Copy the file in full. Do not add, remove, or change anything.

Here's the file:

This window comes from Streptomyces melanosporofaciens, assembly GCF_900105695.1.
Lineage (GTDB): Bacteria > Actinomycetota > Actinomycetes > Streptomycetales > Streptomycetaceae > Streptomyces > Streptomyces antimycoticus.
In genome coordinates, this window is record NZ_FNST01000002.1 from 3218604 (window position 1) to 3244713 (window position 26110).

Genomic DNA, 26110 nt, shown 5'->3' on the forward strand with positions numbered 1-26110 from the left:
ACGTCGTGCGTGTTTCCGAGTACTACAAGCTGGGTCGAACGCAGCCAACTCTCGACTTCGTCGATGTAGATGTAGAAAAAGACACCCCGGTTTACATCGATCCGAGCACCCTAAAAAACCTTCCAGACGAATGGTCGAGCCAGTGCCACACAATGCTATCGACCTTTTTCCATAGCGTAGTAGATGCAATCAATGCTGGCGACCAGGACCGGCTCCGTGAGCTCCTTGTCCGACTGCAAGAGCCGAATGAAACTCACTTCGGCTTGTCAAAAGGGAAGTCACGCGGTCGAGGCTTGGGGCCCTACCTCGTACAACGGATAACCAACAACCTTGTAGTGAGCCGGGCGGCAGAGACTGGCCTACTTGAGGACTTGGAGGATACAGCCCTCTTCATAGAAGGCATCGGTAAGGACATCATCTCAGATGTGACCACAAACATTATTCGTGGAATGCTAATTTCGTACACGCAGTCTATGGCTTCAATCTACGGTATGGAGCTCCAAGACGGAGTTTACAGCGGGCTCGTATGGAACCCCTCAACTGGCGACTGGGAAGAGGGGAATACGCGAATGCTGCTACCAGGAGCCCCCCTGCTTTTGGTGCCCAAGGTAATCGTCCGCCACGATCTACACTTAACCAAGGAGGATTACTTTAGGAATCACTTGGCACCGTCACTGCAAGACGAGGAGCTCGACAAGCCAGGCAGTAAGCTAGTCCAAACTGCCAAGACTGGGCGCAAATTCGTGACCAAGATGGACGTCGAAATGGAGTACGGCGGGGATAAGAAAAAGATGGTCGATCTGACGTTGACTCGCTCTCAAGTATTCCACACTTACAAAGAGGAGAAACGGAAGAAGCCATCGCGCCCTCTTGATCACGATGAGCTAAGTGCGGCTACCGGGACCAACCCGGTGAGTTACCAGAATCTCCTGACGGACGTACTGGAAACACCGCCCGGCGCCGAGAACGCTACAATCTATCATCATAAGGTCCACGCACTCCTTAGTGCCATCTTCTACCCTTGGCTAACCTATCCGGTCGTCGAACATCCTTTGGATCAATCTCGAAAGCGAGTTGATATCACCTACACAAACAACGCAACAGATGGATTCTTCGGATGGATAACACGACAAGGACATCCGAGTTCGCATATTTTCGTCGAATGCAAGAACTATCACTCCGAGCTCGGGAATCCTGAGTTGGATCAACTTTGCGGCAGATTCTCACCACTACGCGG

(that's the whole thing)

This window comes from Streptomyces melanosporofaciens, assembly GCF_900105695.1.
Lineage (GTDB): Bacteria > Actinomycetota > Actinomycetes > Streptomycetales > Streptomycetaceae > Streptomyces > Streptomyces antimycoticus.
In genome coordinates, this window is record NZ_FNST01000002.1 from 3218604 (window position 1) to 3244713 (window position 26110).

Genomic DNA, 26110 nt, shown 5'->3' on the forward strand with positions numbered 1-26110 from the left:
ACGTCGTGCGTGTTTCCGAGTACTACAAGCTGGGTCGAACGCAGCCAACTCTCGACTTCGTCGATGTAGATGTAGAAAAAGACACCCCGGTTTACATCGATCCGAGCACCCTAAAAAACCTTCCAGACGAATGGTCGAGCCAGTGCCACACAATGCTATCGACCTTTTTCCATAGCGTAGTAGATGCAATCAATGCTGGCGACCAGGACCGGCTCCGTGAGCTCCTTGTCCGACTGCAAGAGCCGAATGAAACTCACTTCGGCTTGTCAAAAGGGAAGTCACGCGGTCGAGGCTTGGGGCCCTACCTCGTACAACGGATAACCAACAACCTTGTAGTGAGCCGGGCGGCAGAGACTGGCCTACTTGAGGACTTGGAGGATACAGCCCTCTTCATAGAAGGCATCGGTAAGGACATCATCTCAGATGTGACCACAAACATTATTCGTGGAATGCTAATTTCGTACACGCAGTCTATGGCTTCAATCTACGGTATGGAGCTCCAAGACGGAGTTTACAGCGGGCTCGTATGGAACCCCTCAACTGGCGACTGGGAAGAGGGGAATACGCGAATGCTGCTACCAGGAGCCCCCCTGCTTTTGGTGCCCAAGGTAATCGTCCGCCACGATCTACACTTAACCAAGGAGGATTACTTTAGGAATCACTTGGCACCGTCACTGCAAGACGAGGAGCTCGACAAGCCAGGCAGTAAGCTAGTCCAAACTGCCAAGACTGGGCGCAAATTCGTGACCAAGATGGACGTCGAAATGGAGTACGGCGGGGATAAGAAAAAGATGGTCGATCTGACGTTGACTCGCTCTCAAGTATTCCACACTTACAAAGAGGAGAAACGGAAGAAGCCATCGCGCCCTCTTGATCACGATGAGCTAAGTGCGGCTACCGGGACCAACCCGGTGAGTTACCAGAATCTCCTGACGGACGTACTGGAAACACCGCCCGGCGCCGAGAACGCTACAATCTATCATCATAAGGTCCACGCACTCCTTAGTGCCATCTTCTACCCTTGGCTAACCTATCCGGTCGTCGAACATCCTTTGGATCAATCTCGAAAGCGAGTTGATATCACCTACACAAACAACGCAACAGATGGATTCTTCGGATGGATAACACGACAAGGACATCCGAGTTCGCATATTTTCGTCGAATGCAAGAACTATCACTCCGAGCTCGGGAATCCTGAGTTGGATCAACTTTGCGGCAGATTCTCACCACTACGCGG